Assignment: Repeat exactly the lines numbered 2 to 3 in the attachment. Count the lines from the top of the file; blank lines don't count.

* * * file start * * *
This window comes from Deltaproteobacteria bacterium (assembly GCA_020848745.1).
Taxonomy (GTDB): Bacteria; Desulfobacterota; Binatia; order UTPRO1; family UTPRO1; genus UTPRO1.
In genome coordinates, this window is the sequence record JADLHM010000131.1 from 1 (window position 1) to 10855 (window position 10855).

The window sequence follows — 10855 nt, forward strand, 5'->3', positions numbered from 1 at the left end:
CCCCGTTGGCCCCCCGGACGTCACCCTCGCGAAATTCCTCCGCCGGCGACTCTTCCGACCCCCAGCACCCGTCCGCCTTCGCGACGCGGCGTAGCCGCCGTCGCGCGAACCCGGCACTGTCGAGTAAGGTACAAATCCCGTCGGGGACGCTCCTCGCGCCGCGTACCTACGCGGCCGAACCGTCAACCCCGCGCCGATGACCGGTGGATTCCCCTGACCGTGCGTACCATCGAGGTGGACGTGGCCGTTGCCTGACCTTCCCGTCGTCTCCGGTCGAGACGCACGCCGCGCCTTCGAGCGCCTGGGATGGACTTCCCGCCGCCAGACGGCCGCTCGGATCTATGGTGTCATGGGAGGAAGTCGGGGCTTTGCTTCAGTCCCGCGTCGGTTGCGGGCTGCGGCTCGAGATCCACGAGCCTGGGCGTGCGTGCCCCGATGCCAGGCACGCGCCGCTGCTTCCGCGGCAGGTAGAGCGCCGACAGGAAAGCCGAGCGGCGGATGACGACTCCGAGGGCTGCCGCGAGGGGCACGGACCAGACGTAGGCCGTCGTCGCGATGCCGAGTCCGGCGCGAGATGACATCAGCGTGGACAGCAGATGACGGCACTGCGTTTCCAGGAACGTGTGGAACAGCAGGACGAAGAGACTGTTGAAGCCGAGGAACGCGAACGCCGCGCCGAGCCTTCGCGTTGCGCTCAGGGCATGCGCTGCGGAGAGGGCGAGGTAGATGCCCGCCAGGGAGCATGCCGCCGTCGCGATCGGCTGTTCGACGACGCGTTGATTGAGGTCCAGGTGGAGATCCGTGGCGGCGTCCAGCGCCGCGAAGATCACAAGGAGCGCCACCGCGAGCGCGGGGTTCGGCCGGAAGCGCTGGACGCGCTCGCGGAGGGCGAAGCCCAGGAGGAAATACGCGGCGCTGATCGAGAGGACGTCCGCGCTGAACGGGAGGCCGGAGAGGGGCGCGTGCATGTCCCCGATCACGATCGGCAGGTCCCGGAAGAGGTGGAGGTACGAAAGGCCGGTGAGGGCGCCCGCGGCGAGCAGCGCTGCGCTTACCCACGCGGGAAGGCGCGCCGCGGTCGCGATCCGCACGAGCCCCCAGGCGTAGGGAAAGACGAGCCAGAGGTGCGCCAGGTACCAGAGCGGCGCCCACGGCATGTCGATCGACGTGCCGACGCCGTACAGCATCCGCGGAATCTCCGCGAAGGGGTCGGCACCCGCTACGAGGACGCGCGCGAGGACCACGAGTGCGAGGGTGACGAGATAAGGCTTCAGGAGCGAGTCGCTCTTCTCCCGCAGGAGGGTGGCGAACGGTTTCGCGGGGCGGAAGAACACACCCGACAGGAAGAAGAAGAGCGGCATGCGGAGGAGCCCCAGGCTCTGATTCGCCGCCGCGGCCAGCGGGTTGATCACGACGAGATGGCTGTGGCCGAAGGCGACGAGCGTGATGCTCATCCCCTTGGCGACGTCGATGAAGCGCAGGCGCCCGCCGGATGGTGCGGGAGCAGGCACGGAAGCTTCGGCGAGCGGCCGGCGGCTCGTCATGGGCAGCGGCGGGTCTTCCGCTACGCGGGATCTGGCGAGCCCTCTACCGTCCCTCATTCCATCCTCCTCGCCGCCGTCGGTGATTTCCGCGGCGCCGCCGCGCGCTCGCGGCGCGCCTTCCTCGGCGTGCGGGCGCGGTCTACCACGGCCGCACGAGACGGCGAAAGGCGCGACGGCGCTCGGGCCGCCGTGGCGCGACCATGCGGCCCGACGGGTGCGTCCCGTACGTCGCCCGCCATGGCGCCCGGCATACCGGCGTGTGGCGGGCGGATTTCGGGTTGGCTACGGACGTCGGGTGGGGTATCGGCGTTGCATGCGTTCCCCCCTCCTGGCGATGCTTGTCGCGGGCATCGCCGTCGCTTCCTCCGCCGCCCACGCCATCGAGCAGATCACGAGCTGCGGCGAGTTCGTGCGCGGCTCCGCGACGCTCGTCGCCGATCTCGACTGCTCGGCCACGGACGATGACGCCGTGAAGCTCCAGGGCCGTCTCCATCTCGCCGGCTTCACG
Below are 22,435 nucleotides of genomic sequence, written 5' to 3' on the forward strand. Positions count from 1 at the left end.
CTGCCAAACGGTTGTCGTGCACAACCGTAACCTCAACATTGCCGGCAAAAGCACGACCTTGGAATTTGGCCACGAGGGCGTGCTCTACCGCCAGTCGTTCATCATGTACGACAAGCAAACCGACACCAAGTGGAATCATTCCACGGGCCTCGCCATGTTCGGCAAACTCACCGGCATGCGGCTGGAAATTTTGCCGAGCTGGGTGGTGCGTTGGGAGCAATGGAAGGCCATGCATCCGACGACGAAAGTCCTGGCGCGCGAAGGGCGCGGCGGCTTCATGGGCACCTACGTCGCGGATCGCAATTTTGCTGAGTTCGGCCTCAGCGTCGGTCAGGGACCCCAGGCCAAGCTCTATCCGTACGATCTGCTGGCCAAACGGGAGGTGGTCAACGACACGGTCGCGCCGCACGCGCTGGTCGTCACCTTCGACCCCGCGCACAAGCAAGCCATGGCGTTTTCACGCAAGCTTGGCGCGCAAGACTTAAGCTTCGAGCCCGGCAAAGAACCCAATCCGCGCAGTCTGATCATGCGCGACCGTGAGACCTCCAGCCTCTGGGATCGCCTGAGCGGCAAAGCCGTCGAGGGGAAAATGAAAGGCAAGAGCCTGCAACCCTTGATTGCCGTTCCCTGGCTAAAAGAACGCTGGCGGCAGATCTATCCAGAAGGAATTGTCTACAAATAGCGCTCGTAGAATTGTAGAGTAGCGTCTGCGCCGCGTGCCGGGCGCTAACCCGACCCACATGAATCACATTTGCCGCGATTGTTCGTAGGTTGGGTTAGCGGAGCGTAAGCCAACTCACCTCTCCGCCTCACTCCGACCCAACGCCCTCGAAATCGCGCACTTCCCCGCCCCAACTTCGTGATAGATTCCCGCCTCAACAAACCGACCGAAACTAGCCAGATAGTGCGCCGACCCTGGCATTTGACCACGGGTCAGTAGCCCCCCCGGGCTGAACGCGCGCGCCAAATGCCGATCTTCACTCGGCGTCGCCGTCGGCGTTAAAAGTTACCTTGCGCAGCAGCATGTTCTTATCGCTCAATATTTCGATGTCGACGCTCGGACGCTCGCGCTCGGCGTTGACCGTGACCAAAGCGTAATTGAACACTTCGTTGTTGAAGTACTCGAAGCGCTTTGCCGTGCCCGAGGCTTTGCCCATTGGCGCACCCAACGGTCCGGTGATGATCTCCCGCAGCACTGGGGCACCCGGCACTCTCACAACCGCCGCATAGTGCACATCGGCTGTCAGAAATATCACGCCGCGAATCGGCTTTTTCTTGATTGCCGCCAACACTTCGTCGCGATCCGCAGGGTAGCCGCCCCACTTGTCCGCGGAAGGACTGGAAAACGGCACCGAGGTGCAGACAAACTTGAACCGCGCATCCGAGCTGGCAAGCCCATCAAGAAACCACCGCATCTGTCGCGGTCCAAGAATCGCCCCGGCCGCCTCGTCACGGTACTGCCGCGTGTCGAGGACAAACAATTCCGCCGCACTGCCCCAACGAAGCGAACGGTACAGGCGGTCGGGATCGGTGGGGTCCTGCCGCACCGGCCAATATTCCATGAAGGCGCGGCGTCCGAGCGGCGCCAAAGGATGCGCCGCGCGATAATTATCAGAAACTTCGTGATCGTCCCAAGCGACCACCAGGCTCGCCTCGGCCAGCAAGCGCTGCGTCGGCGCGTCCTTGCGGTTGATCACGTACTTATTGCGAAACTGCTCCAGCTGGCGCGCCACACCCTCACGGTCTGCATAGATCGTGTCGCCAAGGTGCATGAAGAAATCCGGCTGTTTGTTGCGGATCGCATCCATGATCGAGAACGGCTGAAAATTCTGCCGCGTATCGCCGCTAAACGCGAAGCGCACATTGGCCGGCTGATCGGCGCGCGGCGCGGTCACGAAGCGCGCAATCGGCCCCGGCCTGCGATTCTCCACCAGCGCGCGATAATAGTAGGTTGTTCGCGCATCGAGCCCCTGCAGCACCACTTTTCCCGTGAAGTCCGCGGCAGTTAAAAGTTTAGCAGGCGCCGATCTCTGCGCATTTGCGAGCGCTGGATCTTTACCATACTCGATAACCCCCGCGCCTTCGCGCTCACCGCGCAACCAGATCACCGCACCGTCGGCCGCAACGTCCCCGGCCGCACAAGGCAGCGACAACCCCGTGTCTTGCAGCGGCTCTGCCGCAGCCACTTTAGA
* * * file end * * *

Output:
Taxonomy (GTDB): Bacteria; Desulfobacterota; Binatia; order UTPRO1; family UTPRO1; genus UTPRO1.
In genome coordinates, this window is the sequence record JADLHM010000131.1 from 1 (window position 1) to 10855 (window position 10855).